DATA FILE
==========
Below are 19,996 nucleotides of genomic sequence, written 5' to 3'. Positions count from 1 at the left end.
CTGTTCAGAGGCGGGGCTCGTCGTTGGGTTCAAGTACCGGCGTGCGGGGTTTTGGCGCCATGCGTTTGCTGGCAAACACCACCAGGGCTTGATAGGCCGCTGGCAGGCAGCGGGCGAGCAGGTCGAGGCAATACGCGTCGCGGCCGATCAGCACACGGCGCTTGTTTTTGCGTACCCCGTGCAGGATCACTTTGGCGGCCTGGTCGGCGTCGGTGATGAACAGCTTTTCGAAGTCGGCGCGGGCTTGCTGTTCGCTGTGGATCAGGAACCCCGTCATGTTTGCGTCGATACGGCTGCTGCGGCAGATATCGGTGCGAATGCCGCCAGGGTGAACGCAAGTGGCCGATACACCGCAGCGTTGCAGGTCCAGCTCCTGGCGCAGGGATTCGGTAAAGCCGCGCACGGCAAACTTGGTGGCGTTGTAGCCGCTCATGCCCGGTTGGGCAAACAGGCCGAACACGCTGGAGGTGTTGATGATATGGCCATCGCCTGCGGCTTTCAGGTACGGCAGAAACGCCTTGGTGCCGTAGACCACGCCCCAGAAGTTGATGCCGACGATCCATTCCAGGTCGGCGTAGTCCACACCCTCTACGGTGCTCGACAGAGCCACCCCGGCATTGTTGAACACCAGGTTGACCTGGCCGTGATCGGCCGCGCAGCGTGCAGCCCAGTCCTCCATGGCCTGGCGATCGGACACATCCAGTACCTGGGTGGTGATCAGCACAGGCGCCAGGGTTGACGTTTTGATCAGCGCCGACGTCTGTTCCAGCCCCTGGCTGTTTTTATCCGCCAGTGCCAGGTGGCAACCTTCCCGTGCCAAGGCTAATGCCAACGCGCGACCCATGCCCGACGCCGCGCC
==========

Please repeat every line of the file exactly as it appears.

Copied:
Below are 19,996 nucleotides of genomic sequence, written 5' to 3'. Positions count from 1 at the left end.
CTGTTCAGAGGCGGGGCTCGTCGTTGGGTTCAAGTACCGGCGTGCGGGGTTTTGGCGCCATGCGTTTGCTGGCAAACACCACCAGGGCTTGATAGGCCGCTGGCAGGCAGCGGGCGAGCAGGTCGAGGCAATACGCGTCGCGGCCGATCAGCACACGGCGCTTGTTTTTGCGTACCCCGTGCAGGATCACTTTGGCGGCCTGGTCGGCGTCGGTGATGAACAGCTTTTCGAAGTCGGCGCGGGCTTGCTGTTCGCTGTGGATCAGGAACCCCGTCATGTTTGCGTCGATACGGCTGCTGCGGCAGATATCGGTGCGAATGCCGCCAGGGTGAACGCAAGTGGCCGATACACCGCAGCGTTGCAGGTCCAGCTCCTGGCGCAGGGATTCGGTAAAGCCGCGCACGGCAAACTTGGTGGCGTTGTAGCCGCTCATGCCCGGTTGGGCAAACAGGCCGAACACGCTGGAGGTGTTGATGATATGGCCATCGCCTGCGGCTTTCAGGTACGGCAGAAACGCCTTGGTGCCGTAGACCACGCCCCAGAAGTTGATGCCGACGATCCATTCCAGGTCGGCGTAGTCCACACCCTCTACGGTGCTCGACAGAGCCACCCCGGCATTGTTGAACACCAGGTTGACCTGGCCGTGATCGGCCGCGCAGCGTGCAGCCCAGTCCTCCATGGCCTGGCGATCGGACACATCCAGTACCTGGGTGGTGATCAGCACAGGCGCCAGGGTTGACGTTTTGATCAGCGCCGACGTCTGTTCCAGCCCCTGGCTGTTTTTATCCGCCAGTGCCAGGTGGCAACCTTCCCGTGCCAAGGCTAATGCCAACGCGCGACCCATGCCCGACGCCGCGCC